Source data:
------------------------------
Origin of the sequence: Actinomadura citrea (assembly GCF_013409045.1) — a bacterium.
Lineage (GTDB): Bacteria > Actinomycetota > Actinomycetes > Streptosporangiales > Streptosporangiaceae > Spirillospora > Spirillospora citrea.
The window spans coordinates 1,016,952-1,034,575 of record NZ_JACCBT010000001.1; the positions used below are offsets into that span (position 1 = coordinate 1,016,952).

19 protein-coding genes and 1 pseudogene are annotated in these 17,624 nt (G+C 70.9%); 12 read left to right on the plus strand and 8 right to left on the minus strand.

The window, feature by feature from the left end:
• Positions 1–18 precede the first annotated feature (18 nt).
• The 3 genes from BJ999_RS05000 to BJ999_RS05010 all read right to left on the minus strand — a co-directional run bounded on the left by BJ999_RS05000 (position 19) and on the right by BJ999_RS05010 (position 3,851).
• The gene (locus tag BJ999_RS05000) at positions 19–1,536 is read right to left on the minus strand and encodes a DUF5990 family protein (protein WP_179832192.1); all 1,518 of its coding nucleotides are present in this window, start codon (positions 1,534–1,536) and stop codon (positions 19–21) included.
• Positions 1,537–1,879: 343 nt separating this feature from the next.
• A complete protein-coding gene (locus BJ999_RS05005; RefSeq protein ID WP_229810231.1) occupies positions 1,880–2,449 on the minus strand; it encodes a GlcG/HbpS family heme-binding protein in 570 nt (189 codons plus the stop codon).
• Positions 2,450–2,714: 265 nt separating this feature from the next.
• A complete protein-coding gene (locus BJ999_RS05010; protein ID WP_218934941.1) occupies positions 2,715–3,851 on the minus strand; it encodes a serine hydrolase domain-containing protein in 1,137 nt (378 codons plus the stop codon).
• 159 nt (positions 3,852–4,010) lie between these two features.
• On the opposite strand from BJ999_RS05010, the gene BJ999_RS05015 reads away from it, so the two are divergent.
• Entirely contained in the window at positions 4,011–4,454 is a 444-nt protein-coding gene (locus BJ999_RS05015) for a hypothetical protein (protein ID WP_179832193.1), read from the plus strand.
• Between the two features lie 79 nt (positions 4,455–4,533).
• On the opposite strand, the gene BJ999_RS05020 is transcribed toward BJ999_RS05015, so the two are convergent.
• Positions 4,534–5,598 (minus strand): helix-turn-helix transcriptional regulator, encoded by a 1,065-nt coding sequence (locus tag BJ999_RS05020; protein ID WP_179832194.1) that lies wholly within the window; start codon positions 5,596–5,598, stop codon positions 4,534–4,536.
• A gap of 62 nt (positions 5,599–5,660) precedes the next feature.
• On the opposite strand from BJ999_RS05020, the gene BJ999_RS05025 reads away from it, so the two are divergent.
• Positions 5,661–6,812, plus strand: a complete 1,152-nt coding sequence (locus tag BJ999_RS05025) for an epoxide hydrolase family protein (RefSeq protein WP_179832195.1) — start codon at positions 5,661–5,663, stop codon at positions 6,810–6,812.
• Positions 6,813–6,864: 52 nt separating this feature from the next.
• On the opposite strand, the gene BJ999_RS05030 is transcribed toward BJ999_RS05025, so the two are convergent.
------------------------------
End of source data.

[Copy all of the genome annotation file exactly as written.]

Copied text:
Origin of the sequence: Actinomadura citrea (assembly GCF_013409045.1) — a bacterium.
Lineage (GTDB): Bacteria > Actinomycetota > Actinomycetes > Streptosporangiales > Streptosporangiaceae > Spirillospora > Spirillospora citrea.
The window spans coordinates 1,016,952-1,034,575 of record NZ_JACCBT010000001.1; the positions used below are offsets into that span (position 1 = coordinate 1,016,952).

19 protein-coding genes and 1 pseudogene are annotated in these 17,624 nt (G+C 70.9%); 12 read left to right on the plus strand and 8 right to left on the minus strand.

The window, feature by feature from the left end:
• Positions 1–18 precede the first annotated feature (18 nt).
• The 3 genes from BJ999_RS05000 to BJ999_RS05010 all read right to left on the minus strand — a co-directional run bounded on the left by BJ999_RS05000 (position 19) and on the right by BJ999_RS05010 (position 3,851).
• The gene (locus tag BJ999_RS05000) at positions 19–1,536 is read right to left on the minus strand and encodes a DUF5990 family protein (protein WP_179832192.1); all 1,518 of its coding nucleotides are present in this window, start codon (positions 1,534–1,536) and stop codon (positions 19–21) included.
• Positions 1,537–1,879: 343 nt separating this feature from the next.
• A complete protein-coding gene (locus BJ999_RS05005; RefSeq protein ID WP_229810231.1) occupies positions 1,880–2,449 on the minus strand; it encodes a GlcG/HbpS family heme-binding protein in 570 nt (189 codons plus the stop codon).
• Positions 2,450–2,714: 265 nt separating this feature from the next.
• A complete protein-coding gene (locus BJ999_RS05010; protein ID WP_218934941.1) occupies positions 2,715–3,851 on the minus strand; it encodes a serine hydrolase domain-containing protein in 1,137 nt (378 codons plus the stop codon).
• 159 nt (positions 3,852–4,010) lie between these two features.
• On the opposite strand from BJ999_RS05010, the gene BJ999_RS05015 reads away from it, so the two are divergent.
• Entirely contained in the window at positions 4,011–4,454 is a 444-nt protein-coding gene (locus BJ999_RS05015) for a hypothetical protein (protein ID WP_179832193.1), read from the plus strand.
• Between the two features lie 79 nt (positions 4,455–4,533).
• On the opposite strand, the gene BJ999_RS05020 is transcribed toward BJ999_RS05015, so the two are convergent.
• Positions 4,534–5,598 (minus strand): helix-turn-helix transcriptional regulator, encoded by a 1,065-nt coding sequence (locus tag BJ999_RS05020; protein ID WP_179832194.1) that lies wholly within the window; start codon positions 5,596–5,598, stop codon positions 4,534–4,536.
• A gap of 62 nt (positions 5,599–5,660) precedes the next feature.
• On the opposite strand from BJ999_RS05020, the gene BJ999_RS05025 reads away from it, so the two are divergent.
• Positions 5,661–6,812, plus strand: a complete 1,152-nt coding sequence (locus tag BJ999_RS05025) for an epoxide hydrolase family protein (RefSeq protein WP_179832195.1) — start codon at positions 5,661–5,663, stop codon at positions 6,810–6,812.
• Positions 6,813–6,864: 52 nt separating this feature from the next.
• On the opposite strand, the gene BJ999_RS05030 is transcribed toward BJ999_RS05025, so the two are convergent.